That way one need not stretch credibility by arguing that "dinner," personified, is being asked to call the gang to itself (to dinner).


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Subject: RE: Origins: Someone's in the kitchen with Dinah
From: Amos
Date: 19 Dec 03 - 04:00 PM

Guest, your turn is ingenious but unrealistic. Dinah was a well-established female given name by the time Stephen Foster was born -- you will recall, for example that it was the name of Alice in Wonderland's cat -- and it is unusual for phonemes to slide from lower to higher energy requirements (it is physically easier to say dinner than Dinah).

The overtones of "someone in the kitchen with Dinah strumming on the old banjo" are off-color, in case this was not obvious. I leave it to you to interpret what strumming on the old banjo might consist of.

A


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Subject: RE: Origins: Someone's in the kitchen with Dinah
From: GUEST
Date: 19 Dec 03 - 05:54 PM

Granted it could be a double entandre, but why should it be? What honestly makes everyone think that it must be woman? You are making things incredibly harder then they need to be by bringing in ideas that are not in the song unless you put them there! Folk songs when they want to be off color, are not subtle about it. Even if they meant it to be woman and it is a sublte off color song, why would anyone be singing about it? It goes nowhere! What would you think about a song that went.
"someones in the kitchen with mary,
someones in the kitchen I know,
someones in the kitchen with mary,
strumming on the old banjo"
Mary won't you blow
Mary won't you blow
Mary won't you blow your horn?
Mary won't you blow
Mary won't you blow
Mary won't you blow your horn?"

While it could seem off color it is not that impressive or memorable. Unless I was in the kitchen with Mary, or Mary is my Wife or daughter, I dont care what she is doing enough to sing about it. Dinner after a hard days work on the other hand, that is somthing to sing about!


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Subject: RE: Origins: Someone's in the kitchen with Dinah
From: Amos
Date: 19 Dec 03 - 06:03 PM

Sigh.....


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Subject: RE: Origins: Someone's in the kitchen with Dinah
From: GUEST,.gargoyle
Date: 19 Dec 03 - 10:22 PM

Or....from the Rugby Song thread....

Someone's in my sister's vagina,
Someone's in my sister, I know.
Someone's in my sister's vagina
Pumping like a dy-na-mo
And she goes down, down, down....down, down, down, down.

Sincerely,
Gargoyle


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Subject: RE: Origins: Someone's in the kitchen with Dinah
From: Amos
Date: 19 Dec 03 - 10:24 PM

Thanks, Garg -- that makes it much better....



...



Sigh....


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Subject: RE: Origins: Someone's in the kitchen with Dinah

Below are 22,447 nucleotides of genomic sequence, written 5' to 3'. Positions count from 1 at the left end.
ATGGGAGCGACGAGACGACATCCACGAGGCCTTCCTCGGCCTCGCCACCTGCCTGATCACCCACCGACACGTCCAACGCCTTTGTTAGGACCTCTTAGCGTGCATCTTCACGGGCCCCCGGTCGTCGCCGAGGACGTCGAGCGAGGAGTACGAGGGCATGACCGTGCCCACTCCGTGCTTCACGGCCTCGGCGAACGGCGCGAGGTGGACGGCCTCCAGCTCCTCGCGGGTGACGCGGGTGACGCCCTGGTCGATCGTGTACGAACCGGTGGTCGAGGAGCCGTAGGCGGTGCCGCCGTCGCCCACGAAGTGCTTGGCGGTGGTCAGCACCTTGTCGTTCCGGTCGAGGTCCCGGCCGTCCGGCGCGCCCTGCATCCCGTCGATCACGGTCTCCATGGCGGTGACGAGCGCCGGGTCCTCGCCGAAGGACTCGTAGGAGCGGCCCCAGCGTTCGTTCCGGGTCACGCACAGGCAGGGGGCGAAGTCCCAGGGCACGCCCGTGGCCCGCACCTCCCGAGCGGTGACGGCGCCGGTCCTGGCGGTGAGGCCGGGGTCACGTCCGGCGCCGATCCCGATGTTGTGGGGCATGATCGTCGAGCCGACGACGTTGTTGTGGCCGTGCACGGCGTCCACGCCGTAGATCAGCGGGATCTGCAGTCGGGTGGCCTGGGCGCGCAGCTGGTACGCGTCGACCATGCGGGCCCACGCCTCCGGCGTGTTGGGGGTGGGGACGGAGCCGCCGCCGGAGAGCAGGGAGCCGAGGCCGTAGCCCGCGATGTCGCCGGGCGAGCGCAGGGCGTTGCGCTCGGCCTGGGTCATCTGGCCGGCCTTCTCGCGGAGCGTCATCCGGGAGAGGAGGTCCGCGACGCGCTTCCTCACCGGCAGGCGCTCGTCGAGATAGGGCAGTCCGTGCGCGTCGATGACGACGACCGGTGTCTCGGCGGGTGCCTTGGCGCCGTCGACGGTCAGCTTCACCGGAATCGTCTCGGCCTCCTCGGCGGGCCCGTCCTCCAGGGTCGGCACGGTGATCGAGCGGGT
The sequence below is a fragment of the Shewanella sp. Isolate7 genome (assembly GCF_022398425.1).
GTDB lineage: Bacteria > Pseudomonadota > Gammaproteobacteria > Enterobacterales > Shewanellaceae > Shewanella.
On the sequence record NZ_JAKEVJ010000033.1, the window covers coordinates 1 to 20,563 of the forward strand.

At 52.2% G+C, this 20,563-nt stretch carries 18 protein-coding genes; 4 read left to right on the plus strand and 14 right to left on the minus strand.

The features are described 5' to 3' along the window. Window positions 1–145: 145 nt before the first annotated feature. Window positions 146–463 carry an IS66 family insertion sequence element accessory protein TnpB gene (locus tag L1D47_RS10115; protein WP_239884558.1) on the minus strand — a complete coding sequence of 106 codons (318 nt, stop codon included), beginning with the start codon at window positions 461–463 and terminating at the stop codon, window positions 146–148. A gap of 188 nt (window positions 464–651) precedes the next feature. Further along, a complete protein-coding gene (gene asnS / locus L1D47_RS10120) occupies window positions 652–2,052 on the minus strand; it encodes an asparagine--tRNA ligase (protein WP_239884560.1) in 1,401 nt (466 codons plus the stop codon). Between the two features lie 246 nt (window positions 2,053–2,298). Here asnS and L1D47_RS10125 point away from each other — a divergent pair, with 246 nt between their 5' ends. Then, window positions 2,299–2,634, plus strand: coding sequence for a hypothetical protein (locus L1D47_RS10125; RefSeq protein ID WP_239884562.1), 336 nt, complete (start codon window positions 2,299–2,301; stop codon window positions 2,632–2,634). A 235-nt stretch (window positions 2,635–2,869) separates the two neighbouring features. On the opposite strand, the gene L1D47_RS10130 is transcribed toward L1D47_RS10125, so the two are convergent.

From: glauber
Date: 24 Dec 03 - 05:03 PM

Hmmm, now Amos confirms my suspicions about a second meaning to that old banjo. I think it's the first time in this thread someone agreed with me on that, but it definitely sounds like it has a sexual meaning to me. Can't say why, it just sounds that way. "I'm working since 5 in the morning, the horn is not sounding, someone must be in the kitchen doing something non-culinary with the cook." :-)


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Subject: RE: Origins: Someone's in the kitchen with Dinah
From: GUEST,earl
Date: 27 Dec 03 - 02:40 PM

The banjo was of course a frying pan..... strumming the movement made to make the contents move about and fry evenly.

This person in the kitchen with dinah "dinner" would have been the chef.


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Subject: RE: Origins: Someone's in the kitchen with Dinah
From: GUEST,Ewan McVicar
Date: 28 Dec 03 - 10:35 AM

Yes, of course the old banjo is the frying pan - or at least can resasonably be thought of as such, as well as the words being taken literally. Isn't there a model of banjo referred to as a frying pan? This song gets deeper and deeper.


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Subject: RE: Origins: Someone's in the kitchen with Dinah
From: GUEST,zerta_fiabel
Date: 15 Sep 04 - 10:37 PM

Wow. The universe works in mysterious ways.

I sat down to pen something profound - a story with the lead-in being the song, "I've been workin' on the railroad." The lyrics were easy to find, but I sensed there was more to the song than met the ear.

Bussongs.com suggests that: [The song] Appears to have been first printed in 1894 in CARMINA PRINCETONIA. May be a derivative of an old Irish song: "I've been working on the Levee"

Who is Carmina Princetonia was what I needed to know and I was led here, to the Mudcat Cafe.

There is a God and God has a sense of humour. Of this I am sure.

Thank you all for this delightful meandering. Nearly one year later and the energy is still here to make someone like me laugh. Now what I want to know is this: